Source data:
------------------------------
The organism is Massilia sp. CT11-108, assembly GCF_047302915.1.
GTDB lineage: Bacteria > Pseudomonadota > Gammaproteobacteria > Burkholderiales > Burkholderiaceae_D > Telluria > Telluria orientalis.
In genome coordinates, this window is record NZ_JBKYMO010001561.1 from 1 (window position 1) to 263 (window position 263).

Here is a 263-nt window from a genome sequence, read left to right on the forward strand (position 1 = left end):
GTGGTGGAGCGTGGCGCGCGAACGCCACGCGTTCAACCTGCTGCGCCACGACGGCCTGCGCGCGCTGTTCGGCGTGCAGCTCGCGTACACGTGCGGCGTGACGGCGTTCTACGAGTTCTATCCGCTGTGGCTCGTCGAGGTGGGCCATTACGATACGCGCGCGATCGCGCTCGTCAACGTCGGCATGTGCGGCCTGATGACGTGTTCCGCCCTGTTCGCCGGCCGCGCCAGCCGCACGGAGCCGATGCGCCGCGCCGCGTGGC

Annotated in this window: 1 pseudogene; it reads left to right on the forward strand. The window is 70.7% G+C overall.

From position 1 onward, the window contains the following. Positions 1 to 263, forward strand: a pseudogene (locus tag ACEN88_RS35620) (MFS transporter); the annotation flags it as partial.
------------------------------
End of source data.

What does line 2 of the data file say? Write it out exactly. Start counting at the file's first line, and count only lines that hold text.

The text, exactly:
GTDB lineage: Bacteria > Pseudomonadota > Gammaproteobacteria > Burkholderiales > Burkholderiaceae_D > Telluria > Telluria orientalis.